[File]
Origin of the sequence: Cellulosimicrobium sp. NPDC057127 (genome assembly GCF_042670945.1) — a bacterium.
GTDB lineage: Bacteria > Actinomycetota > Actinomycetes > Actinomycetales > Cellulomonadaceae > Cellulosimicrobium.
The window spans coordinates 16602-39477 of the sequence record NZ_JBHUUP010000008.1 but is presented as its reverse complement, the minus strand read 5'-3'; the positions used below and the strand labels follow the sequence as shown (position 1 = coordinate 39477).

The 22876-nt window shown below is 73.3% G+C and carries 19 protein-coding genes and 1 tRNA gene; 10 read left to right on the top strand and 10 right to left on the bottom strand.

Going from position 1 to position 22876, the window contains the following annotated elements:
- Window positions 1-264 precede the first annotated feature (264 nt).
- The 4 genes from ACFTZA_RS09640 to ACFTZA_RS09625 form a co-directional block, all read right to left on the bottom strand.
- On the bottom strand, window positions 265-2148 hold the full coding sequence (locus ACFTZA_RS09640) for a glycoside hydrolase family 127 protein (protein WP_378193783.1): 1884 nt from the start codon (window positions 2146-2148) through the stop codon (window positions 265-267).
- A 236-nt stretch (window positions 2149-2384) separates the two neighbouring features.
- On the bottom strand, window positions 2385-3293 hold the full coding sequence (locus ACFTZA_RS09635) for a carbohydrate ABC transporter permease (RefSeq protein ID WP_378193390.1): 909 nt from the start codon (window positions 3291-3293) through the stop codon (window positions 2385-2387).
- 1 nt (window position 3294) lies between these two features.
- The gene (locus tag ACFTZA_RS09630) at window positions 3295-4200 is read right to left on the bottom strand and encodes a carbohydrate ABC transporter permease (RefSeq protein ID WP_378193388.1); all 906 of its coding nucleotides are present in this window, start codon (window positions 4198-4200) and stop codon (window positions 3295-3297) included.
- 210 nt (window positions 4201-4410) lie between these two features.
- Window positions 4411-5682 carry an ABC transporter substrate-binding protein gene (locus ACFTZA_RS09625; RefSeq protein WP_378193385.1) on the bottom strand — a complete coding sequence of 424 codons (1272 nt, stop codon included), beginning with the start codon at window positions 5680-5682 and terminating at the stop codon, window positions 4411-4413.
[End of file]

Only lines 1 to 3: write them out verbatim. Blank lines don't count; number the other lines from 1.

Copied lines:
Origin of the sequence: Cellulosimicrobium sp. NPDC057127 (genome assembly GCF_042670945.1) — a bacterium.
GTDB lineage: Bacteria > Actinomycetota > Actinomycetes > Actinomycetales > Cellulomonadaceae > Cellulosimicrobium.
The window spans coordinates 16602-39477 of the sequence record NZ_JBHUUP010000008.1 but is presented as its reverse complement, the minus strand read 5'-3'; the positions used below and the strand labels follow the sequence as shown (position 1 = coordinate 39477).